“I saw the body armor. I saw the clubs. I saw the feces. I saw the speaker’s office searched. I saw with my own eyes people on the ground under arrest. I saw the mob break in. I met with the officers, who were later subject to it. I was there to witness it and hear people say it did not happen, or that it was not a big deal, or that it is time to move on, shame on them. “
Republicans’ denial of reality and continued dependence on Trump have created fears that January 6 was the beginning, not the end, of the near-death experience of American democracy. The party imposes extensive voter restrictions across the country and seeks to put “big lie” believers to stand for future elections. Trump could make another bid for the White House in 2024 with many checks and balances no longer in place.
Phillips comments: “We are on the abyss of a very slippery slope and it is far up the mountain when building a democracy, but it is a quick trip down when it slips away. We jointly have to make a choice and a decision here, starting with the simple fact that it is not something that one side or the other can win. ”
“If one side upholds democracy and destroys its institutions and does not respect the rule of law, chaos will result, violence will result, and everything that propagates this claim is important to them – a strong, stable, secure, prosperous country – will have been lost … that is why I try to be a voice of reason and a bridge-builder, not a destroyer. ”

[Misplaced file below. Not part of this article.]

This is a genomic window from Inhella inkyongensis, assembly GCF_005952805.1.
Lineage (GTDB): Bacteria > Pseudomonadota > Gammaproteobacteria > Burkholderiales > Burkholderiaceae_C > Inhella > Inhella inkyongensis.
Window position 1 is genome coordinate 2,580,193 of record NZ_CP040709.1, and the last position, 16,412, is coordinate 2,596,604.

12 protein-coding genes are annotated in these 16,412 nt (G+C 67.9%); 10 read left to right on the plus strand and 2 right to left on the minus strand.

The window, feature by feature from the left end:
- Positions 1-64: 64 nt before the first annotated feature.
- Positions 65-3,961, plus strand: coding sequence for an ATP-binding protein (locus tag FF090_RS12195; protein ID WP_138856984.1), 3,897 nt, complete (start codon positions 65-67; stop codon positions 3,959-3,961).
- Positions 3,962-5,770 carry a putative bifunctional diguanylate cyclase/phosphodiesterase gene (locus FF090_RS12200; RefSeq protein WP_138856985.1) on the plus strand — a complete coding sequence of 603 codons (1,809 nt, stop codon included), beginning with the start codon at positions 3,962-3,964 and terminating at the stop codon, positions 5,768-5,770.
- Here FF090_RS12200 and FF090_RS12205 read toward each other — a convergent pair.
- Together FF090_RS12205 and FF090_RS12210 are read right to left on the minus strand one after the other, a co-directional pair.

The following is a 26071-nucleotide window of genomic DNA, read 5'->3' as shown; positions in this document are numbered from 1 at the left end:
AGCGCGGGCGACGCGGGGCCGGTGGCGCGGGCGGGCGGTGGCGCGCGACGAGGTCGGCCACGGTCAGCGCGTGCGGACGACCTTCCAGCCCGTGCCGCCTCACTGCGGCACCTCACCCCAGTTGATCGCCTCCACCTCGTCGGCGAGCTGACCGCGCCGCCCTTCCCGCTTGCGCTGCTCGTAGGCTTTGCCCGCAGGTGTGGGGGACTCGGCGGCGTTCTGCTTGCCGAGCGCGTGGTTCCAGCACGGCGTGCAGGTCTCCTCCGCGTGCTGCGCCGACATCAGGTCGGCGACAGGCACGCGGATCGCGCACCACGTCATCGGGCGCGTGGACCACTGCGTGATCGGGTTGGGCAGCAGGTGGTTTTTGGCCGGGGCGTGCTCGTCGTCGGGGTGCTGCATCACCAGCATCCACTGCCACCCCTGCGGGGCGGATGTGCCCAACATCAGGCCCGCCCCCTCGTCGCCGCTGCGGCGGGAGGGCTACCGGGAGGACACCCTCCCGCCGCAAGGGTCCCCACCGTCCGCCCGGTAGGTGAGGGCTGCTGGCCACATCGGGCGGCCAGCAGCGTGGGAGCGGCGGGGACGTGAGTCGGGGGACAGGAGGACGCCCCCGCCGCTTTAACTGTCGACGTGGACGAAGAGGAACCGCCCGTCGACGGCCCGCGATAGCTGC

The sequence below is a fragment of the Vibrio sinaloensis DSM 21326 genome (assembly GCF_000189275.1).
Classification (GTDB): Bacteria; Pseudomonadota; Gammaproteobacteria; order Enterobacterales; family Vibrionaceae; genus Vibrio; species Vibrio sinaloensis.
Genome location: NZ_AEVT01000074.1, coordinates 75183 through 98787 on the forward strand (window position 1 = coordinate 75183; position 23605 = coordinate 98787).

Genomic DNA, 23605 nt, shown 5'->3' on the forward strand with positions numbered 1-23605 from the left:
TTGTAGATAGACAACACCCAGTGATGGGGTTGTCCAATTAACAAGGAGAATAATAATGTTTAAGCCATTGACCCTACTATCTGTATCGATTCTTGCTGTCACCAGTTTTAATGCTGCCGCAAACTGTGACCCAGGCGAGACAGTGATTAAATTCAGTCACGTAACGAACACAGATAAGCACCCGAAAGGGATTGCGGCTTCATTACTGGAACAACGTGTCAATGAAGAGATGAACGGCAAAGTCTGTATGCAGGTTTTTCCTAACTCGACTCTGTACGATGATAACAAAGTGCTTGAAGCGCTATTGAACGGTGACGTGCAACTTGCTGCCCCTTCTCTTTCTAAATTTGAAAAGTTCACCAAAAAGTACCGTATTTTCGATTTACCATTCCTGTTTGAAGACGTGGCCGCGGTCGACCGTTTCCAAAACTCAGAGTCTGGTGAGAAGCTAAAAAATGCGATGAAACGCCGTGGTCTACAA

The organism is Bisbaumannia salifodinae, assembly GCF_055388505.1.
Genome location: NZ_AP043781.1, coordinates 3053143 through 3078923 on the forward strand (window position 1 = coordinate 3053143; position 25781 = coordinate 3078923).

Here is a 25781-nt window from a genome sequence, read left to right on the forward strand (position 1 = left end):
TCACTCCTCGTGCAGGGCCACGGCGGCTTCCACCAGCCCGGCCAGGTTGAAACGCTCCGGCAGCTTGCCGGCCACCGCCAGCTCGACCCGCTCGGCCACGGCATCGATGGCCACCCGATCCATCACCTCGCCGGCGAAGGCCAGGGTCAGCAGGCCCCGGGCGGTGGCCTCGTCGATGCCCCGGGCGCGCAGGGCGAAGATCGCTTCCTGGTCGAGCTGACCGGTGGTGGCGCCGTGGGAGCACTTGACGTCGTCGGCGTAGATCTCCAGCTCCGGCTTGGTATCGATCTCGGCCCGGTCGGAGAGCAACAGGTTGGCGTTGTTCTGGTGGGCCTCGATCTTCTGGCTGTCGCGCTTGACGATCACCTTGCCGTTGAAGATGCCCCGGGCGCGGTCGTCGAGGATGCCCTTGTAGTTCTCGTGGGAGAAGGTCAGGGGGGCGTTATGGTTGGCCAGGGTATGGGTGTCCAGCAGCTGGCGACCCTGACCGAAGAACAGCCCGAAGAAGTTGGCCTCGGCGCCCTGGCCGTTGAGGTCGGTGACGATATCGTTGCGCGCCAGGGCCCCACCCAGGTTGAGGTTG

A self-proclaimed eternal optimist, Phillips believes there is still a cohort in the Republican Party that can find a way back to the mainstream. He describes Liz Cheney and Adam Kinzinger, Trump critics who serve on the House committee examining January 6, as “heroic.”
“I know there are more who share the feeling that is simply not so public. I am confident that we will see some kind of restoration of principles, provided American voters find it important.”
The congressman’s efforts to lower the political temperature include a series of “joint” rallies in his home district that encourage mutual understanding between voters across the ideological spectrum.
He says: “They have inspired me and made me more optimistic, because I have discovered when, with a certain intention, people are brought together with different political perspectives and break the bread, get to know each other and share life stories, common ground is easily accessible and easy to find. “
But in this age of polarization and negative bias, must there be some awkward conversations? “We had an experience just a few weeks ago where a person stopped in what would be considered a vehicle that a Donald Trump supporter could drive and a person who was on the far left of that person – in a very unpleasant moment, but it turned out to be a very productive – acknowledged what she felt when she saw the vehicle drive into the parking lot, and what she expected from the person driving it.
‘It took courage to share it. It took courage for the driver of the vehicle to listen to it. At the end of the evening, for both of them to acknowledge their common humanity and common interest in a safe and secure country was a moment of great security, but a moment that can only occur if people stop stereotyping and actually begin to break bread. “